On Friday, the Wall Street Journal reported that multiple technology heavyweights are lining up to bid for Kodak’s digital imaging and digital capture patent portfolio. One consortium consists of Apple, Microsoft, and patent-aggregation firm Intellectual Ventures, while another consortium comprises Google, Samsung, LG, HTC, and another patent-aggregation firm, RPX Corp.
Over the past year, various firms and analysts have provided valuations as to the potential value of these Kodak patents, and what a patent sale or acquisition may fetch. Below is a summary of these valuations, and the basis for each calculation:
Envision IP, Inc.
In May 2012, Envision IP calculated the DC and KISS patent portfolios to be intrinsically valued at $818 million to $1.43 billion. Envision IP conducted a discounted cash flow analysis utilizing the forecasted licensing revenue figures provided in Kodak’s debtor’s motion (DIP Motion). Our valuation factored in a discount rate due to the invalidity of Kodak’s ‘218 patent by the ITC.
284 Partners LLC
According to the DIP Motion filed by Eastmak Kodak Company before a United States Bankruptcy court on January 19, 2012, Kodak hired 284 Partners LLC to conduct a discounted cash flow valuation of the DC and KISS patent portfolios. 284 Partners intrinsically valued the patent portfolios at $2.21 to $2.57 billion. This valuation was released prior to the ITC invalidity ruling of the ‘218 patent, and we have not yet seen a revised valuation publicly released by 284 Partners since that ruling.
MDB Capital Group
In August 2011, MDB Captial Group announced that they believed the Kodak patent portfolio to be worth $3 billion. Yesterday, the Financial Times reported that some investors, possibly including MDB Capital Group, now expect the patent auction to top $2 billion. The Financial Times also noted that MDB Capital owns Kodak bonds.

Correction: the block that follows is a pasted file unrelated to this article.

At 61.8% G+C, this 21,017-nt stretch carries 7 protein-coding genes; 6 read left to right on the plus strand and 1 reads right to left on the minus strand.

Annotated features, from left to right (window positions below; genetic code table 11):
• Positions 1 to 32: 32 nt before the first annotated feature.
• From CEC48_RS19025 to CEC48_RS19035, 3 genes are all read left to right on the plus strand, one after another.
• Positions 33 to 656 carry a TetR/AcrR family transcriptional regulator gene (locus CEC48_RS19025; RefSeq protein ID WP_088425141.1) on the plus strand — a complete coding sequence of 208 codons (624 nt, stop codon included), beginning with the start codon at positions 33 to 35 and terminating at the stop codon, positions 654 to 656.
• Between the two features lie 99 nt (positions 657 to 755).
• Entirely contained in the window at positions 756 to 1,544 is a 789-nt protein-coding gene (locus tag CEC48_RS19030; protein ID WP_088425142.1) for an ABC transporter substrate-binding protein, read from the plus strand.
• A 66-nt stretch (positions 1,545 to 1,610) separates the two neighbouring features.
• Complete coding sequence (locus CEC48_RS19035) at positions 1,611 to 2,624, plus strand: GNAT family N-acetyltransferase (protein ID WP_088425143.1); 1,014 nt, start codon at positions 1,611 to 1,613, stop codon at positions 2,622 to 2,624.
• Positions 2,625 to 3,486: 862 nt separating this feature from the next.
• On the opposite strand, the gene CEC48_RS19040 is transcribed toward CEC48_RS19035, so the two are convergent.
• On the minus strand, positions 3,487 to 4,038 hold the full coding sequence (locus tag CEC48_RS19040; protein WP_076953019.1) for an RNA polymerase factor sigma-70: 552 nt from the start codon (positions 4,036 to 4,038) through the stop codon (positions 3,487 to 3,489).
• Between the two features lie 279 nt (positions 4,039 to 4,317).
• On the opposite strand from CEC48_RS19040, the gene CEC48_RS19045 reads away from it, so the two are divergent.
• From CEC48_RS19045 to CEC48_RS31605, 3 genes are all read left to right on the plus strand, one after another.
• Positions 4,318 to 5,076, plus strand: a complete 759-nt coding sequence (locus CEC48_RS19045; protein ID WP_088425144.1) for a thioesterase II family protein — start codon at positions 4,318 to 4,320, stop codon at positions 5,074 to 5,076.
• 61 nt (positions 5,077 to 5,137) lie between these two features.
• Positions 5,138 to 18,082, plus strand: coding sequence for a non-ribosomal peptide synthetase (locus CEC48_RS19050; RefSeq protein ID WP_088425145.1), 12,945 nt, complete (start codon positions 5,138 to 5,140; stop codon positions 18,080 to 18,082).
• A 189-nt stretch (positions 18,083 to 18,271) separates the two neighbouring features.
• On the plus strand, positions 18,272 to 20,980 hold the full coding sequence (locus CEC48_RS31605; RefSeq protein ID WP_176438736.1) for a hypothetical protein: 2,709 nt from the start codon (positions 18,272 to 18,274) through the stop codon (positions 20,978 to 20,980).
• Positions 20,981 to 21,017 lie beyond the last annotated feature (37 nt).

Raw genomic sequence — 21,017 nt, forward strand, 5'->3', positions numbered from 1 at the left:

Intrinsic Asset Value Management, Inc.
Today, the Rochester Democrat and Chronicle reported that Intrinsic Asset Value Management, Inc. predicts the Kodak patent portfolio to be at least $4.5 billion. As of October 2011, Intrinsic Asset Value Management owned 3.8 million Kodak shares.
The large range in valuations, from $818 million to $4.5 billion, shows the wide range of factors, methodologies, and perspectives that analysts are using to determine the true value of Kodak’s patent portfolio. As the recent Nortel, Motorola, and AOL patent deals have shown, buyers may be willing to pay a premium on the intrinsic value of a patent portfolio, in order to strategically acquire the patents for licensing, litigation, commercialization, and/or blocking purposes.
Given this auction will pit several cash-fueled heavyweights against each other, it will be interesting to see the outcome of the Kodak patent auction, and how the final selling price compares with other recent deals driven by patent assets.